IVD2020: Together we can through volunteering
"Around the world, volunteers have been assisting vulnerable groups, correcting misinformation, educating children, providing essential services to the elderly and supporting frontline health workers [...] I appeal to all governments to promote volunteering, support volunteer efforts and recognize volunteer contributions [...] Volunteers deserve our heartfelt thanks." --UN Secretary-General António Guterres in his IVD message
Author: Bery Kandji, UNV Communications, West and Central Africa
The United Nations Volunteers (UNV) programme quickly adapted to respond to the urgent needs of the local population and positioned volunteers at the heart of the UN system's integrated response plan.
Together with UN entities, we deployed UN Volunteers to bolster county-level healthcare systems. Over the past few months, volunteers have been on the frontline, as health officers, nurses, medical doctors, psychologists and laboratory technicians, to provide services and support to those in need.
In Kenya, a total of 50 UN Volunteer health professionals have been deployed by the United Nations Development Programme (UNDP) in a joint UN COVID-19 Response Programme with UN Women and the United Nations Children's Fund (UNICEF).
The volunteers can bring a range of skills and experience that is urgently needed in the fight against COVID-19 at the county level. --Walid Badawi, UNDP Resident Representative in Kenya
UN Volunteers have also been providing support in various roles – such as technical expertise in healthcare, public information, general administration or financial and personnel management – with the World Health Organization (WHO) Regional Office for the East Mediterranean, based in Egypt. Some 64 UN Volunteers serving with the WHO East Mediterranean Regional Office this year have contributed to the overall preparedness of the organization to respond to the pandemic.
In Yemen, a total of 57 national UN Volunteers, including 17 medical doctors and 35 nurses, have been deployed with the UN system to ensure sufficient healthcare is provided to UN humanitarians serving there; thus ensuring they continue to deliver much-needed assistance to vulnerable populations in the war-torn country.
Volunteers are supporting response and service delivery, acting against the direct threat posed by COVID-19 and wider challenges in a significant outpouring of solidarity.
It is also important to limit the spread of the virus and prevent multiplier effects. As well as providing rapid medical responses, raising awareness and supporting local communities with the information needed to understand and act have been critical in managing the coronavirus pandemic.
Video: In Bangladesh, UN Volunteer Urmi Das serves with the Infrastructure Unit of the International Organization for Migration (IOM). She supports designing and monitoring the construction of Isolation treatment centers, improving existing health care and ambulance disinfection centres in Cox's Bazar.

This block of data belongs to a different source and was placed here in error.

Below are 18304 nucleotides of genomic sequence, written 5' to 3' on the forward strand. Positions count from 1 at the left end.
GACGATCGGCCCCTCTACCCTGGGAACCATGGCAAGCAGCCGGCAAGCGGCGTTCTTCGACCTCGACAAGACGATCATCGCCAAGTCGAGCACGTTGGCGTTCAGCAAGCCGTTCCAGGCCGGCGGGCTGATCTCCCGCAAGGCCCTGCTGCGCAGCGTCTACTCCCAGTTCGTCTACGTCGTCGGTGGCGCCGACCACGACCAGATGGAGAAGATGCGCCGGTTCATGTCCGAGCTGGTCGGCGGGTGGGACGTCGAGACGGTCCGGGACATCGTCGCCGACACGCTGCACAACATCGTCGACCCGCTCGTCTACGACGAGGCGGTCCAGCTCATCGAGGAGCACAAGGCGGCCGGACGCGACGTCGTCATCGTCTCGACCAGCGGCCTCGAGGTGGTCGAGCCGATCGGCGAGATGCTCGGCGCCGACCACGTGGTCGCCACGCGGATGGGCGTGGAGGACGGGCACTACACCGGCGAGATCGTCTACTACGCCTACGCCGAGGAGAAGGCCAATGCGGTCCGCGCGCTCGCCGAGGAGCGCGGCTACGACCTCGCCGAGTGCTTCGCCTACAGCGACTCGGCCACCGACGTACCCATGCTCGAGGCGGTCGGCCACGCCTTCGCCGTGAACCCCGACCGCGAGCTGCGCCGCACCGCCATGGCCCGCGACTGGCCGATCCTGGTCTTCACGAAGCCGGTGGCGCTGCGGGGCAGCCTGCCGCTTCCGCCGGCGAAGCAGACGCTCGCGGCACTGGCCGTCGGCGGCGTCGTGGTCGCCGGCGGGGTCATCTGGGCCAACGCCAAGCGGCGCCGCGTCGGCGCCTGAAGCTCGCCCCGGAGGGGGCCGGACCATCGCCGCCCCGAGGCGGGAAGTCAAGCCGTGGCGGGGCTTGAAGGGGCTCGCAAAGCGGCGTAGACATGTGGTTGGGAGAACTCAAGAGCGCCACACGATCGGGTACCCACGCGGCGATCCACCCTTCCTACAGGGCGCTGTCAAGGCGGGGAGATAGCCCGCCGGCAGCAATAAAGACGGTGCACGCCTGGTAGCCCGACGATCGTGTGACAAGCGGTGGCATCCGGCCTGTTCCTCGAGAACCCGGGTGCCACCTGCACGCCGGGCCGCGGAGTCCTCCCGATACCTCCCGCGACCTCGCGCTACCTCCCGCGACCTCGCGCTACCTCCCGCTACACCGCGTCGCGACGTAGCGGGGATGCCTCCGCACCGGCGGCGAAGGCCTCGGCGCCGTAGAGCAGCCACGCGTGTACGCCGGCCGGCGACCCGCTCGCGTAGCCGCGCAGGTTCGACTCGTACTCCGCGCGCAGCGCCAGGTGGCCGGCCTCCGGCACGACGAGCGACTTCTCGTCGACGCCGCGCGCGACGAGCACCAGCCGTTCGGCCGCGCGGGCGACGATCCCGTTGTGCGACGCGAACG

The COVID-19 Strategic Preparedness and Response Plan of WHO identifies community volunteers as key stakeholders for risk communication and community engagement. This indicates the value and recognition WHO attributes to volunteers in crises like the current one.
In West and Central Africa, 146 UN Community Volunteers have engaged in awareness campaigns on preventive measures in Mali, Cameroon or Congo, where UN Volunteers partnered with France Volontaires and the RAVSI platform on the Mask4All initiative.
Volunteers helped to combat fake news and demystify social and cultural myths around COVID-19 within communities. They also ensured continuity of services, using innovative means in times of social distancing.
UN Volunteer Polina Lipostad (Russian Federation) serves with the UN Children's Fund (UNICEF) and is contributing to developing the U-Report platform, a global virtual instrument for monitoring and collecting youth and adolescent feedback on health and wellbeing issues, lately related to COVID-19.
Recently, UNICEF launched a virtual chatbot to provide speedy answers to questions youth may have about COVID-19, and raise their awareness of the harmful effects of fake news, myths and associated stigma.
In 2020, UNV and WHO launched the Africa Women Health Champions initiative to promote health and boost gender equity across 47 African countries by deploying 100 UN Volunteers.
Salawu Oluwatoyin (Nigeria) was deployed to Ethiopiia to support country emergency preparedness and international health regulation. "Overcoming COVID-19 infection reinforced my decision to volunteer," she shares.
The spirit of volunteerism has been significant in tackling the most pressing issues at local levels, amidst the pandemic. Bárbara Tineo Toro and Solana Simao, two UN Expert Volunteers serving with the UN Population Fund (UNFPA) in Venezuela have supported and coordinated the delivery of 2,600 Dignity Kits containing hygiene and sanitary items for women and girls of reproductive age in Apure and Bolívar. The kits have gone to adolescents and women who have returned to Venezuela from other countries and are in quarantine in temporary shelters known as PASI (Puntos de Asistencia y Control Integral).
Volunteering has come in many forms during the pandemic: local, community helpers, first responders and activists. Some 896 UN Volunteers have been mobilized worldwide to support UN entities on the public health crisis response. As we move into the recovery phase, our community will again call on the volunteer workforce to ensure we have a strong economic and social recovery. Let’s pay tribute to their efforts despite all the challenges at hand.
Thank you, volunteers for your constant commitment. Together we can end the pandemic through volunteering!